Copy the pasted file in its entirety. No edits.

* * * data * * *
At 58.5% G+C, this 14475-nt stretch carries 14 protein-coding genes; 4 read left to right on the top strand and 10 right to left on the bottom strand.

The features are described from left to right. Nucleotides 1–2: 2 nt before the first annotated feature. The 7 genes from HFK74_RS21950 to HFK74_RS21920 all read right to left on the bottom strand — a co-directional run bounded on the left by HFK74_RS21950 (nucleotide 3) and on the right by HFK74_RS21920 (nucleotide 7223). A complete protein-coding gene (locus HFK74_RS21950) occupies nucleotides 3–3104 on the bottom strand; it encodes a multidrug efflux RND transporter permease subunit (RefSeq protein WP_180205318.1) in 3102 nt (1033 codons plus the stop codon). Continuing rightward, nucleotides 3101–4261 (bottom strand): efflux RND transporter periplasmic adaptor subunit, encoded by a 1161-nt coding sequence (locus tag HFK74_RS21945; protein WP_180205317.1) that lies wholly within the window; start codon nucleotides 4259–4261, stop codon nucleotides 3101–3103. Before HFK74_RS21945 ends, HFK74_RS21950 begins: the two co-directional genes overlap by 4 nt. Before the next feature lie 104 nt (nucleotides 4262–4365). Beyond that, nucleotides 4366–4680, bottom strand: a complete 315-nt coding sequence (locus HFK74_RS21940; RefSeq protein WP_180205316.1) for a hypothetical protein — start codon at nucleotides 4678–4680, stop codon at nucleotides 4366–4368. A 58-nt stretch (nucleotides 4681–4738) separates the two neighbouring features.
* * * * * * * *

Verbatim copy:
At 58.5% G+C, this 14475-nt stretch carries 14 protein-coding genes; 4 read left to right on the top strand and 10 right to left on the bottom strand.

The features are described from left to right. Nucleotides 1–2: 2 nt before the first annotated feature. The 7 genes from HFK74_RS21950 to HFK74_RS21920 all read right to left on the bottom strand — a co-directional run bounded on the left by HFK74_RS21950 (nucleotide 3) and on the right by HFK74_RS21920 (nucleotide 7223). A complete protein-coding gene (locus HFK74_RS21950) occupies nucleotides 3–3104 on the bottom strand; it encodes a multidrug efflux RND transporter permease subunit (RefSeq protein WP_180205318.1) in 3102 nt (1033 codons plus the stop codon). Continuing rightward, nucleotides 3101–4261 (bottom strand): efflux RND transporter periplasmic adaptor subunit, encoded by a 1161-nt coding sequence (locus tag HFK74_RS21945; protein WP_180205317.1) that lies wholly within the window; start codon nucleotides 4259–4261, stop codon nucleotides 3101–3103. Before HFK74_RS21945 ends, HFK74_RS21950 begins: the two co-directional genes overlap by 4 nt. Before the next feature lie 104 nt (nucleotides 4262–4365). Beyond that, nucleotides 4366–4680, bottom strand: a complete 315-nt coding sequence (locus HFK74_RS21940; RefSeq protein WP_180205316.1) for a hypothetical protein — start codon at nucleotides 4678–4680, stop codon at nucleotides 4366–4368. A 58-nt stretch (nucleotides 4681–4738) separates the two neighbouring features.